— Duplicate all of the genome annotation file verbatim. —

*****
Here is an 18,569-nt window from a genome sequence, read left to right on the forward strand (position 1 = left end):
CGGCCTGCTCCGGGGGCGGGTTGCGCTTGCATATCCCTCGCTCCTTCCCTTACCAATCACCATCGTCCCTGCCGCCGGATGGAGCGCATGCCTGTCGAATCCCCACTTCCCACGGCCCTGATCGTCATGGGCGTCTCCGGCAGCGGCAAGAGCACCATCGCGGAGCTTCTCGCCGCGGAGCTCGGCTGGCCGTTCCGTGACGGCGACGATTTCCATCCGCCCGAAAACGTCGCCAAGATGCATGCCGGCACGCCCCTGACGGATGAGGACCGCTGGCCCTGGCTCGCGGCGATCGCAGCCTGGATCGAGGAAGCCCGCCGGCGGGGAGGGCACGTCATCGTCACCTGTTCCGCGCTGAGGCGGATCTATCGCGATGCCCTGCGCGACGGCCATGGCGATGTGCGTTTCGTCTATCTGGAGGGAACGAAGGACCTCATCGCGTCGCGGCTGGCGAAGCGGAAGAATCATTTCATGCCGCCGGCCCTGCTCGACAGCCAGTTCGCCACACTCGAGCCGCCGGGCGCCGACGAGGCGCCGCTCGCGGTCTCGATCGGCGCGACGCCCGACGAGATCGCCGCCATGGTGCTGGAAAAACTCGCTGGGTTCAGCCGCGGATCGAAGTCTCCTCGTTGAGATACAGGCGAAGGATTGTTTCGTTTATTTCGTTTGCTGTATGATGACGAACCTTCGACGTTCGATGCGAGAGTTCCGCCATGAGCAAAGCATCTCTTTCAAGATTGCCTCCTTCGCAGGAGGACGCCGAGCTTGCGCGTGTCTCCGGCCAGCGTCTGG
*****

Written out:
Here is an 18,569-nt window from a genome sequence, read left to right on the forward strand (position 1 = left end):
CGGCCTGCTCCGGGGGCGGGTTGCGCTTGCATATCCCTCGCTCCTTCCCTTACCAATCACCATCGTCCCTGCCGCCGGATGGAGCGCATGCCTGTCGAATCCCCACTTCCCACGGCCCTGATCGTCATGGGCGTCTCCGGCAGCGGCAAGAGCACCATCGCGGAGCTTCTCGCCGCGGAGCTCGGCTGGCCGTTCCGTGACGGCGACGATTTCCATCCGCCCGAAAACGTCGCCAAGATGCATGCCGGCACGCCCCTGACGGATGAGGACCGCTGGCCCTGGCTCGCGGCGATCGCAGCCTGGATCGAGGAAGCCCGCCGGCGGGGAGGGCACGTCATCGTCACCTGTTCCGCGCTGAGGCGGATCTATCGCGATGCCCTGCGCGACGGCCATGGCGATGTGCGTTTCGTCTATCTGGAGGGAACGAAGGACCTCATCGCGTCGCGGCTGGCGAAGCGGAAGAATCATTTCATGCCGCCGGCCCTGCTCGACAGCCAGTTCGCCACACTCGAGCCGCCGGGCGCCGACGAGGCGCCGCTCGCGGTCTCGATCGGCGCGACGCCCGACGAGATCGCCGCCATGGTGCTGGAAAAACTCGCTGGGTTCAGCCGCGGATCGAAGTCTCCTCGTTGAGATACAGGCGAAGGATTGTTTCGTTTATTTCGTTTGCTGTATGATGACGAACCTTCGACGTTCGATGCGAGAGTTCCGCCATGAGCAAAGCATCTCTTTCAAGATTGCCTCCTTCGCAGGAGGACGCCGAGCTTGCGCGTGTCTCCGGCCAGCGTCTGG